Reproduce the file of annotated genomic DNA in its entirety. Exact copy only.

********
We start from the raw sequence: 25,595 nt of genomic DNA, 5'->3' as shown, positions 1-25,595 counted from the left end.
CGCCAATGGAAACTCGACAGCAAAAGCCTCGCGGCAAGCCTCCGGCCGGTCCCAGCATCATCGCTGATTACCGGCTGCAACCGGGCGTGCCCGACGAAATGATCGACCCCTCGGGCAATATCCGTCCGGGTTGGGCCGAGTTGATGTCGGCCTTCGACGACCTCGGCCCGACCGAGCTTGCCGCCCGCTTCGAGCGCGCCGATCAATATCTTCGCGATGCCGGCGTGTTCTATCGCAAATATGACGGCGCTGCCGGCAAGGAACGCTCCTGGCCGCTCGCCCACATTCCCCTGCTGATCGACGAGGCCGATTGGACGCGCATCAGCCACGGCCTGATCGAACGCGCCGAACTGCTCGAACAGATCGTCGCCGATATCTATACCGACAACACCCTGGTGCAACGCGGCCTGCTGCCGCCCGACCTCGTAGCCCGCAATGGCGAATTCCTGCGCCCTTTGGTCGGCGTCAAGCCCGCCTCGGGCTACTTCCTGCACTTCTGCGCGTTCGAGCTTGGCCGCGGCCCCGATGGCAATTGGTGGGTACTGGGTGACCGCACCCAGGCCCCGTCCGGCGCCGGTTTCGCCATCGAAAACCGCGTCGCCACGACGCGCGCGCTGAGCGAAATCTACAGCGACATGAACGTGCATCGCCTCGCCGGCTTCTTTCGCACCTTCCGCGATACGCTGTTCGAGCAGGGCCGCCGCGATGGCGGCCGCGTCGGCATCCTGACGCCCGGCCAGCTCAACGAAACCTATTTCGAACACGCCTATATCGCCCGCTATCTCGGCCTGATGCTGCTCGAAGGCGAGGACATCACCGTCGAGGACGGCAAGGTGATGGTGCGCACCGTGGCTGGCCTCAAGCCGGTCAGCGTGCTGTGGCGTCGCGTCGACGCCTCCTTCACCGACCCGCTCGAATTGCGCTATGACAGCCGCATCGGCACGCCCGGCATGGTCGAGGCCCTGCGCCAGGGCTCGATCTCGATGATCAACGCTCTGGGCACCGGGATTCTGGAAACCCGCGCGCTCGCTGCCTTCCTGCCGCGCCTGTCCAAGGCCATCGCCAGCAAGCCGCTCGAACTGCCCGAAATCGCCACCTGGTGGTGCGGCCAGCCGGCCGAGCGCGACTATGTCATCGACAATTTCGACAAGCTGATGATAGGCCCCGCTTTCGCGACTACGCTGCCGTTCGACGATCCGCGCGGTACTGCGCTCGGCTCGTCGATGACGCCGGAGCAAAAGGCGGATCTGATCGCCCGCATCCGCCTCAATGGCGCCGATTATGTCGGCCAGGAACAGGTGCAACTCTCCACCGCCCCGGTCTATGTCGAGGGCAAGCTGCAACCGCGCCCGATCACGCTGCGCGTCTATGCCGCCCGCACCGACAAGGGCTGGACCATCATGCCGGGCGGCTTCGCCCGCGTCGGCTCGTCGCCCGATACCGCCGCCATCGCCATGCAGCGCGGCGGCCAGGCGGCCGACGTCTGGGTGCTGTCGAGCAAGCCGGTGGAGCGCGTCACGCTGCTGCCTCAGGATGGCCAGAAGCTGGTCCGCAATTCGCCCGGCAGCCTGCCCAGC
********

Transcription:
We start from the raw sequence: 25,595 nt of genomic DNA, 5'->3' as shown, positions 1-25,595 counted from the left end.
CGCCAATGGAAACTCGACAGCAAAAGCCTCGCGGCAAGCCTCCGGCCGGTCCCAGCATCATCGCTGATTACCGGCTGCAACCGGGCGTGCCCGACGAAATGATCGACCCCTCGGGCAATATCCGTCCGGGTTGGGCCGAGTTGATGTCGGCCTTCGACGACCTCGGCCCGACCGAGCTTGCCGCCCGCTTCGAGCGCGCCGATCAATATCTTCGCGATGCCGGCGTGTTCTATCGCAAATATGACGGCGCTGCCGGCAAGGAACGCTCCTGGCCGCTCGCCCACATTCCCCTGCTGATCGACGAGGCCGATTGGACGCGCATCAGCCACGGCCTGATCGAACGCGCCGAACTGCTCGAACAGATCGTCGCCGATATCTATACCGACAACACCCTGGTGCAACGCGGCCTGCTGCCGCCCGACCTCGTAGCCCGCAATGGCGAATTCCTGCGCCCTTTGGTCGGCGTCAAGCCCGCCTCGGGCTACTTCCTGCACTTCTGCGCGTTCGAGCTTGGCCGCGGCCCCGATGGCAATTGGTGGGTACTGGGTGACCGCACCCAGGCCCCGTCCGGCGCCGGTTTCGCCATCGAAAACCGCGTCGCCACGACGCGCGCGCTGAGCGAAATCTACAGCGACATGAACGTGCATCGCCTCGCCGGCTTCTTTCGCACCTTCCGCGATACGCTGTTCGAGCAGGGCCGCCGCGATGGCGGCCGCGTCGGCATCCTGACGCCCGGCCAGCTCAACGAAACCTATTTCGAACACGCCTATATCGCCCGCTATCTCGGCCTGATGCTGCTCGAAGGCGAGGACATCACCGTCGAGGACGGCAAGGTGATGGTGCGCACCGTGGCTGGCCTCAAGCCGGTCAGCGTGCTGTGGCGTCGCGTCGACGCCTCCTTCACCGACCCGCTCGAATTGCGCTATGACAGCCGCATCGGCACGCCCGGCATGGTCGAGGCCCTGCGCCAGGGCTCGATCTCGATGATCAACGCTCTGGGCACCGGGATTCTGGAAACCCGCGCGCTCGCTGCCTTCCTGCCGCGCCTGTCCAAGGCCATCGCCAGCAAGCCGCTCGAACTGCCCGAAATCGCCACCTGGTGGTGCGGCCAGCCGGCCGAGCGCGACTATGTCATCGACAATTTCGACAAGCTGATGATAGGCCCCGCTTTCGCGACTACGCTGCCGTTCGACGATCCGCGCGGTACTGCGCTCGGCTCGTCGATGACGCCGGAGCAAAAGGCGGATCTGATCGCCCGCATCCGCCTCAATGGCGCCGATTATGTCGGCCAGGAACAGGTGCAACTCTCCACCGCCCCGGTCTATGTCGAGGGCAAGCTGCAACCGCGCCCGATCACGCTGCGCGTCTATGCCGCCCGCACCGACAAGGGCTGGACCATCATGCCGGGCGGCTTCGCCCGCGTCGGCTCGTCGCCCGATACCGCCGCCATCGCCATGCAGCGCGGCGGCCAGGCGGCCGACGTCTGGGTGCTGTCGAGCAAGCCGGTGGAGCGCGTCACGCTGCTGCCTCAGGATGGCCAGAAGCTGGTCCGCAATTCGCCCGGCAGCCTGCCCAGC